A police officer knocked on my door. Persistant rain has caused the ground water levels to rise, and the Thames/Isis has turned Port Meadow into a bog. Her flyer gave a floodline website and phone number (0111222 in Oxford) and instructions to pack a “flood kit” for emergency evacuation, including such items as wellington boots and a torch (rain boots and flashlight in American.)
Our neighbor had already gone to pick up the government-provided sand bags.
This neighbor just had milk and firewood. A farmer delivers fresh dairy milk in refillable glass bottles. Most people aren’t panicking since our road was fine in the epic July floods. Wolvercote, despite being low, is surrounded by wetlands so homes are well protected. Other overdeveloped neighborhoods weren’t so lucky. Being green makes good sense.
The horses out on Port Meadow knew to gallop to higher ground. The ponies had already been collected. Owners fed their horses as there was little dry grass for grazing. The older horses led the herd to the safe areas.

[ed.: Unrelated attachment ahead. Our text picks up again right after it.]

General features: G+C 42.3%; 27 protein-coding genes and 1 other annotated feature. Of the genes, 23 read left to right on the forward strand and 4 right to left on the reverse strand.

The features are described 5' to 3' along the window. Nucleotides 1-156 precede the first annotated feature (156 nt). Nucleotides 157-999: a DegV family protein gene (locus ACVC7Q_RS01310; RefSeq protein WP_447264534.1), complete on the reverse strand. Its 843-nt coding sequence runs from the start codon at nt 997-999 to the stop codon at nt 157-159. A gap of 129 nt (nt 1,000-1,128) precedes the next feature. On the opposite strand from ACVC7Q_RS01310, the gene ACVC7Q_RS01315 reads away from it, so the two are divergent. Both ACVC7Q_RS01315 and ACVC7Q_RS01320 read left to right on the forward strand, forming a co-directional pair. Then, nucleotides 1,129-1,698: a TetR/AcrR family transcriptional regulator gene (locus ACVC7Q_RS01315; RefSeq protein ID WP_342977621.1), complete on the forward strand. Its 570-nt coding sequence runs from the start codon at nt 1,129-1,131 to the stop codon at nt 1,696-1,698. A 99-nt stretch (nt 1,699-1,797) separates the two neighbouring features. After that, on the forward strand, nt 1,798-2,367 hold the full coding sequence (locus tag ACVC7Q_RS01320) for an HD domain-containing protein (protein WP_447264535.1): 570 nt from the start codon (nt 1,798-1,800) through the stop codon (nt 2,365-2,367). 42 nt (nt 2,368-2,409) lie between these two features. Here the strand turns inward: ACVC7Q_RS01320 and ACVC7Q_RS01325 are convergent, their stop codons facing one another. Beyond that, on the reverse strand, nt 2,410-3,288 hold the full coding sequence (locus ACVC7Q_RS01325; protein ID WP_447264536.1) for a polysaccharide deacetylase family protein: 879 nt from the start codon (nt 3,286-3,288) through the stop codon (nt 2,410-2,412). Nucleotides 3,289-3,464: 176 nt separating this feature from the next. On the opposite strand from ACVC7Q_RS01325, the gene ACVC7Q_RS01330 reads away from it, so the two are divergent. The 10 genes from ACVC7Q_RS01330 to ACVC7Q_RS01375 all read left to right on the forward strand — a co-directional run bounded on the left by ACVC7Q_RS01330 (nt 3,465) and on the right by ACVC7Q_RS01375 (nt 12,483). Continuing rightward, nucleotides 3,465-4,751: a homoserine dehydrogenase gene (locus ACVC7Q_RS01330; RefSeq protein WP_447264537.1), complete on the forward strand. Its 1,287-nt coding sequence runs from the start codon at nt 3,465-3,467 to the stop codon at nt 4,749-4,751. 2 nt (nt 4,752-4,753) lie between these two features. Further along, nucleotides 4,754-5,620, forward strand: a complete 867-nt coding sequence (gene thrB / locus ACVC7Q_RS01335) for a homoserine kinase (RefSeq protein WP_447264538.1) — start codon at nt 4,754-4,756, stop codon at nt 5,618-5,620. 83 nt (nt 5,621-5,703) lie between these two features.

Big water dogs and young boys were having a blast, but the little dogs weren’t quite convinced. I wished for waders, but these lads didn’t mind the water spilling down the top of their wellies.
The hardy lads made it the top of the picnic table to the consternation of the geese.
My dog knew how to dry off after more of a swim than a walk.
Not a good day for the Wolvercote Common/Port Meadow car park.
This one had the right idea. It’s exactly what folks would have done in Maine.
Going to the pub for a pint, however, was quite British. Nobody seemed to mind that the raging river was only kept back by the ancient wall. The Trout dates back centuries, so it should survive this latest deluge. The deep frost in Port Meadow seems so long ago.